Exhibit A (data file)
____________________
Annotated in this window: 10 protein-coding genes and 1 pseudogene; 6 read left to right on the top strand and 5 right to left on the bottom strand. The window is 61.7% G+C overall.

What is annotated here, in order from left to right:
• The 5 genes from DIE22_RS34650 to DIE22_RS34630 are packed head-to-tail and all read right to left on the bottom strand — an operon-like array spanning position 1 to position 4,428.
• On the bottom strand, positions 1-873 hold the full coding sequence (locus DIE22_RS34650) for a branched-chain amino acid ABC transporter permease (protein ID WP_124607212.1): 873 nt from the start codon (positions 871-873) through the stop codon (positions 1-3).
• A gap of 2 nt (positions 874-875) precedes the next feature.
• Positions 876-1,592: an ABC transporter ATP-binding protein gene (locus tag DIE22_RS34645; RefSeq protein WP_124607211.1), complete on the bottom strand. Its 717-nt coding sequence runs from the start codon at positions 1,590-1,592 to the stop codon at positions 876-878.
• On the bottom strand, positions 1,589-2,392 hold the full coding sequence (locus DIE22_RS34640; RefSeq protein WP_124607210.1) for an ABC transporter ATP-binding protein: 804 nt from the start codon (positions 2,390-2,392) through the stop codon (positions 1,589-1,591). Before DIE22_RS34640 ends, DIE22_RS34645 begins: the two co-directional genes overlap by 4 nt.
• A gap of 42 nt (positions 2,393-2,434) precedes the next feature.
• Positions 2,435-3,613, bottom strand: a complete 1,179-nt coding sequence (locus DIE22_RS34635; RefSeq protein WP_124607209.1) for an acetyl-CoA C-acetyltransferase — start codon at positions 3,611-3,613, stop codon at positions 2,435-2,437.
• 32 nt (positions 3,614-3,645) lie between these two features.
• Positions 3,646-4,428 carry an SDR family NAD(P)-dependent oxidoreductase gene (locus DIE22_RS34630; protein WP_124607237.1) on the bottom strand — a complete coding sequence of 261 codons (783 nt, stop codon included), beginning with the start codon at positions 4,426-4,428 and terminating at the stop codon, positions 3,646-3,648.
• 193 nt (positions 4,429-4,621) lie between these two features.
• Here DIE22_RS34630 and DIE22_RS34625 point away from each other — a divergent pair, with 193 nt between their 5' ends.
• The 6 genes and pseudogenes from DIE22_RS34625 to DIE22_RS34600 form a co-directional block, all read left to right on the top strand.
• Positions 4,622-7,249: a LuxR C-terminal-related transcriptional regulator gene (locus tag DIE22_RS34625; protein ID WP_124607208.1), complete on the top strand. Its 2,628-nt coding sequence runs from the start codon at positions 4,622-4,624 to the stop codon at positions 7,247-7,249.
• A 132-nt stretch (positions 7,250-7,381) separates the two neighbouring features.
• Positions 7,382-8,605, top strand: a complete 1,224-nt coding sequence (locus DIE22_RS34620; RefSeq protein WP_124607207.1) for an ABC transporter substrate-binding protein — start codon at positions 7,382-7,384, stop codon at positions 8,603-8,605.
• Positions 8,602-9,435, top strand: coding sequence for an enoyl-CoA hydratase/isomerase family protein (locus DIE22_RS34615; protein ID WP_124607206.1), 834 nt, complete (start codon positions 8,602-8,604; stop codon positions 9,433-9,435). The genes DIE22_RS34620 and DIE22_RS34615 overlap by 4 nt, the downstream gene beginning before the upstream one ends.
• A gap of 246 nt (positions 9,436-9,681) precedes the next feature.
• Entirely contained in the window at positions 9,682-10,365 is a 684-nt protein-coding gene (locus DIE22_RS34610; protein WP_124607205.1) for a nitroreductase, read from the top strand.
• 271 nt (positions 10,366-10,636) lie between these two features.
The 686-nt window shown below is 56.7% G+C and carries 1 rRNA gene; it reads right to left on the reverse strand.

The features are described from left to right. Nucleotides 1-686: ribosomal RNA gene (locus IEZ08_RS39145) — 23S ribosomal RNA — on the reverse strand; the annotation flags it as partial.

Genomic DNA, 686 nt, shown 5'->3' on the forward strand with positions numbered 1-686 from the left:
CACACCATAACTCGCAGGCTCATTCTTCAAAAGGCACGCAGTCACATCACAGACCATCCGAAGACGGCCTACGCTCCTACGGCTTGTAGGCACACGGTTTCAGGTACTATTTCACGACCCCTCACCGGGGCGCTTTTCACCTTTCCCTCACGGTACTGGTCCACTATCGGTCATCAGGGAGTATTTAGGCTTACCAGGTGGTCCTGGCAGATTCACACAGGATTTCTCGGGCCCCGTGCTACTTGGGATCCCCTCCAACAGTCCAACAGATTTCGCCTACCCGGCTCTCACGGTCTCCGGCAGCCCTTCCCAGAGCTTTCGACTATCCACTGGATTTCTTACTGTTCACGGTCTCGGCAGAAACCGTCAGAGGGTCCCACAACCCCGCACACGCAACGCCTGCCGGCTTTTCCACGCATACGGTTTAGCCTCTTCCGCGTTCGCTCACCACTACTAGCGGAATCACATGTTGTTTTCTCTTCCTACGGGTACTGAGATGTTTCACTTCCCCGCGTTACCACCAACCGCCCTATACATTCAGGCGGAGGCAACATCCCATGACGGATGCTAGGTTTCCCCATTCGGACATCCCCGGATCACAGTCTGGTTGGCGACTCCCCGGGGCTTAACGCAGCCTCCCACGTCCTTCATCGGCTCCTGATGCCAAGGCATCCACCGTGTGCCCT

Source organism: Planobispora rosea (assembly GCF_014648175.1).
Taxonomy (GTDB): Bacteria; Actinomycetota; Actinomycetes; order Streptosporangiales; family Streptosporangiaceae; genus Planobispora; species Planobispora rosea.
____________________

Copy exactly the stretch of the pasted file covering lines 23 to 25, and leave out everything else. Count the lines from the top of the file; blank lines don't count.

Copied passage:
The features are described from left to right. Nucleotides 1-686: ribosomal RNA gene (locus IEZ08_RS39145) — 23S ribosomal RNA — on the reverse strand; the annotation flags it as partial.

Genomic DNA, 686 nt, shown 5'->3' on the forward strand with positions numbered 1-686 from the left:
CACACCATAACTCGCAGGCTCATTCTTCAAAAGGCACGCAGTCACATCACAGACCATCCGAAGACGGCCTACGCTCCTACGGCTTGTAGGCACACGGTTTCAGGTACTATTTCACGACCCCTCACCGGGGCGCTTTTCACCTTTCCCTCACGGTACTGGTCCACTATCGGTCATCAGGGAGTATTTAGGCTTACCAGGTGGTCCTGGCAGATTCACACAGGATTTCTCGGGCCCCGTGCTACTTGGGATCCCCTCCAACAGTCCAACAGATTTCGCCTACCCGGCTCTCACGGTCTCCGGCAGCCCTTCCCAGAGCTTTCGACTATCCACTGGATTTCTTACTGTTCACGGTCTCGGCAGAAACCGTCAGAGGGTCCCACAACCCCGCACACGCAACGCCTGCCGGCTTTTCCACGCATACGGTTTAGCCTCTTCCGCGTTCGCTCACCACTACTAGCGGAATCACATGTTGTTTTCTCTTCCTACGGGTACTGAGATGTTTCACTTCCCCGCGTTACCACCAACCGCCCTATACATTCAGGCGGAGGCAACATCCCATGACGGATGCTAGGTTTCCCCATTCGGACATCCCCGGATCACAGTCTGGTTGGCGACTCCCCGGGGCTTAACGCAGCCTCCCACGTCCTTCATCGGCTCCTGATGCCAAGGCATCCACCGTGTGCCCT